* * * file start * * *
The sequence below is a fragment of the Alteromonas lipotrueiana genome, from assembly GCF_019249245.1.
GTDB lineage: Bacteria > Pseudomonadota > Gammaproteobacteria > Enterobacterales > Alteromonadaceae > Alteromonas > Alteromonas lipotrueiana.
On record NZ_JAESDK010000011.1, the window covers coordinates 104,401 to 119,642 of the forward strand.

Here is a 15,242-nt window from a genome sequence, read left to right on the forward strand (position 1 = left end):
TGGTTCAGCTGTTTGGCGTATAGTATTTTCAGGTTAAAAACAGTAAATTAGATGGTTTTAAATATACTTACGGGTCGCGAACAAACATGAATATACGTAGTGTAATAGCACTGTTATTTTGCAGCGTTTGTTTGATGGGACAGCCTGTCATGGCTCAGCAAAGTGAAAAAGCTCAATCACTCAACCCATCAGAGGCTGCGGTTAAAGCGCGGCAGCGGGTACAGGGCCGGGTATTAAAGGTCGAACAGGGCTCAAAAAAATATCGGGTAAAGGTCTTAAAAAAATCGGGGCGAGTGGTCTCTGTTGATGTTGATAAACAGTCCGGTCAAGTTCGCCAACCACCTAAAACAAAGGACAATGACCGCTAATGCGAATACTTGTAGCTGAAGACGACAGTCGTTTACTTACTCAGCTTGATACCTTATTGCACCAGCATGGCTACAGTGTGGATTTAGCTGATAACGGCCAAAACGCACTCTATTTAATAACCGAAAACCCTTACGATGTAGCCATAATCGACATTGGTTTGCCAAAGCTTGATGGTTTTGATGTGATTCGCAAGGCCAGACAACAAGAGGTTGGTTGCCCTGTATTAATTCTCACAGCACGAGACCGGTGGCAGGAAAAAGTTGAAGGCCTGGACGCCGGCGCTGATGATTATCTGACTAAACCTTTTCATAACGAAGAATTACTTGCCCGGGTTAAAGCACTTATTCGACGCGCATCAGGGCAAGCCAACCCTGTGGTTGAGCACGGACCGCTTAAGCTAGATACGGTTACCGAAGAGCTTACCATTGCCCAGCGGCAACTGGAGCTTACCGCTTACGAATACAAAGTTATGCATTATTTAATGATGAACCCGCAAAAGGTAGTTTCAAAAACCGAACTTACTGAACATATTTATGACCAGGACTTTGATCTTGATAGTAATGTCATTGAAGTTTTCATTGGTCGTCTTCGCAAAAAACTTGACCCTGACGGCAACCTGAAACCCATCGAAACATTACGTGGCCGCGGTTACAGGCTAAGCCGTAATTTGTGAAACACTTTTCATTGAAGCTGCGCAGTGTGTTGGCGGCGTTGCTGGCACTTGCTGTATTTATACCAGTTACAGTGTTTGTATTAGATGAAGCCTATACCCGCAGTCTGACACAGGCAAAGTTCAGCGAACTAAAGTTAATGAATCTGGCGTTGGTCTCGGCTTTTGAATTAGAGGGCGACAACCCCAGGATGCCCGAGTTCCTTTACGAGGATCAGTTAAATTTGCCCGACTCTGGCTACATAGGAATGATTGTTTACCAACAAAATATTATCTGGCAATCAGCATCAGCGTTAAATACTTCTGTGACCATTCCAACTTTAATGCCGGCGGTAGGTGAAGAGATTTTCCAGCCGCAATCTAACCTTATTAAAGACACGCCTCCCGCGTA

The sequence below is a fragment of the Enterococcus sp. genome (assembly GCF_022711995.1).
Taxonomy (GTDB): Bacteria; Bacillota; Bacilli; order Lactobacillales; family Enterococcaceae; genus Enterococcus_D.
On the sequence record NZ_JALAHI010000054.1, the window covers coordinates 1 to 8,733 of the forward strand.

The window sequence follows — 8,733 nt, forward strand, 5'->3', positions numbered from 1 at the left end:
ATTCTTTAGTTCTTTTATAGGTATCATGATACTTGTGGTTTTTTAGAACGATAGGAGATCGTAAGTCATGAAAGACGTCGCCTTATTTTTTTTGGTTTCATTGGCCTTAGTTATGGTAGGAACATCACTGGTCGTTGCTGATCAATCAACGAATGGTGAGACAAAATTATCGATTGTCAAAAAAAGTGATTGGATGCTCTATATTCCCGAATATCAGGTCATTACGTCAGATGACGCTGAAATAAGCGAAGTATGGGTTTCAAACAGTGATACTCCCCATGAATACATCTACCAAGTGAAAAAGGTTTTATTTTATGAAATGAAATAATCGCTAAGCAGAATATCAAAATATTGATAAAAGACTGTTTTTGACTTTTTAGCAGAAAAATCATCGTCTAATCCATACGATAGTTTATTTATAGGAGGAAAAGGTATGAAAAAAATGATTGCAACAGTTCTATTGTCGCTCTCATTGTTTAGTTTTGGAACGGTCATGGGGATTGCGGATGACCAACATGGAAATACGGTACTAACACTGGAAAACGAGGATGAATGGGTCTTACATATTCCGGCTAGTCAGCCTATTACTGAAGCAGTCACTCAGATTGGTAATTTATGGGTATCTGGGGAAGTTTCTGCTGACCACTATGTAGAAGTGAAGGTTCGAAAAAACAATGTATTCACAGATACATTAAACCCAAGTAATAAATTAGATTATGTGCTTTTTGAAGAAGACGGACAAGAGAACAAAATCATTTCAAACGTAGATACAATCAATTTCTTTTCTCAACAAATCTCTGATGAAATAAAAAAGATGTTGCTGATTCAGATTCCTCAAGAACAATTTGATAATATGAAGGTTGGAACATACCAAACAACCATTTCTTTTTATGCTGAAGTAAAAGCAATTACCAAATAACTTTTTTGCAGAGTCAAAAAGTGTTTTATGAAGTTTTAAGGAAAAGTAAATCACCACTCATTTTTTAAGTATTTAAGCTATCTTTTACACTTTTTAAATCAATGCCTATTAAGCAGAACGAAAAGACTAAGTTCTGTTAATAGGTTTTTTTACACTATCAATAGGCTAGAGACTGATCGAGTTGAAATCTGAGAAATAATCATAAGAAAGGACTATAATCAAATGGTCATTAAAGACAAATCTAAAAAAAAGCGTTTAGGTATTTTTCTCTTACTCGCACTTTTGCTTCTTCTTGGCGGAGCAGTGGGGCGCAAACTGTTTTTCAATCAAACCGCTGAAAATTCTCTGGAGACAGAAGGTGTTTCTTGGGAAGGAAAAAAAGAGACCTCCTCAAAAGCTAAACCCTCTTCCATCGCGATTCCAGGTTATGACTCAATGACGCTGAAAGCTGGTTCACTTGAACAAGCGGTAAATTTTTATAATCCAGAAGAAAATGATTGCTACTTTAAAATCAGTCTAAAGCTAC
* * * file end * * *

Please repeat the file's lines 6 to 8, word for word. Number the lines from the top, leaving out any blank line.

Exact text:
The sequence below is a fragment of the Enterococcus sp. genome (assembly GCF_022711995.1).
Taxonomy (GTDB): Bacteria; Bacillota; Bacilli; order Lactobacillales; family Enterococcaceae; genus Enterococcus_D.
On the sequence record NZ_JALAHI010000054.1, the window covers coordinates 1 to 8,733 of the forward strand.